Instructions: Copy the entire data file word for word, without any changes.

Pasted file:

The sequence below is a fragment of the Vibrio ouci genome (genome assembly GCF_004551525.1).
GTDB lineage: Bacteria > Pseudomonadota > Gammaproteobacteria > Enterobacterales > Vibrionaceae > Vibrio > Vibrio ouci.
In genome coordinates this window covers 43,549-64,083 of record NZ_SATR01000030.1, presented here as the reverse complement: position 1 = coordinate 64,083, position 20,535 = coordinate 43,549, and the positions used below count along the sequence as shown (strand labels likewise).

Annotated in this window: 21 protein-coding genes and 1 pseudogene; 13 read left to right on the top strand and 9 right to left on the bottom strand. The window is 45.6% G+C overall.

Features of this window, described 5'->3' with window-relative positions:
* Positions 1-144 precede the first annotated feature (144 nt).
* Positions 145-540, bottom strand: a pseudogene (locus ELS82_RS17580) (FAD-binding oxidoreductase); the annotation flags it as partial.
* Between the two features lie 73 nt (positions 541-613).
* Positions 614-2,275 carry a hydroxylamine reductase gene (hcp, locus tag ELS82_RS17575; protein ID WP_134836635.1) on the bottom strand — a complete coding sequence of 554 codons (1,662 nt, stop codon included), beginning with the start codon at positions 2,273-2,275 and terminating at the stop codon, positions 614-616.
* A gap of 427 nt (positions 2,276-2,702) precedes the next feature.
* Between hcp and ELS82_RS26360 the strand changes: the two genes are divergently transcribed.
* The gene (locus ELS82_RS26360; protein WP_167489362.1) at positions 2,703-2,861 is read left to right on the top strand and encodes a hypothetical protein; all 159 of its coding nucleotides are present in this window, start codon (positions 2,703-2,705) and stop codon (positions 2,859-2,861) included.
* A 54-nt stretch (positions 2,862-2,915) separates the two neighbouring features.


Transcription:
The sequence below is a fragment of the Vibrio ouci genome (genome assembly GCF_004551525.1).
GTDB lineage: Bacteria > Pseudomonadota > Gammaproteobacteria > Enterobacterales > Vibrionaceae > Vibrio > Vibrio ouci.
In genome coordinates this window covers 43,549-64,083 of record NZ_SATR01000030.1, presented here as the reverse complement: position 1 = coordinate 64,083, position 20,535 = coordinate 43,549, and the positions used below count along the sequence as shown (strand labels likewise).

Annotated in this window: 21 protein-coding genes and 1 pseudogene; 13 read left to right on the top strand and 9 right to left on the bottom strand. The window is 45.6% G+C overall.

Features of this window, described 5'->3' with window-relative positions:
* Positions 1-144 precede the first annotated feature (144 nt).
* Positions 145-540, bottom strand: a pseudogene (locus ELS82_RS17580) (FAD-binding oxidoreductase); the annotation flags it as partial.
* Between the two features lie 73 nt (positions 541-613).
* Positions 614-2,275 carry a hydroxylamine reductase gene (hcp, locus tag ELS82_RS17575; protein ID WP_134836635.1) on the bottom strand — a complete coding sequence of 554 codons (1,662 nt, stop codon included), beginning with the start codon at positions 2,273-2,275 and terminating at the stop codon, positions 614-616.
* A gap of 427 nt (positions 2,276-2,702) precedes the next feature.
* Between hcp and ELS82_RS26360 the strand changes: the two genes are divergently transcribed.
* The gene (locus ELS82_RS26360; protein WP_167489362.1) at positions 2,703-2,861 is read left to right on the top strand and encodes a hypothetical protein; all 159 of its coding nucleotides are present in this window, start codon (positions 2,703-2,705) and stop codon (positions 2,859-2,861) included.
* A 54-nt stretch (positions 2,862-2,915) separates the two neighbouring features.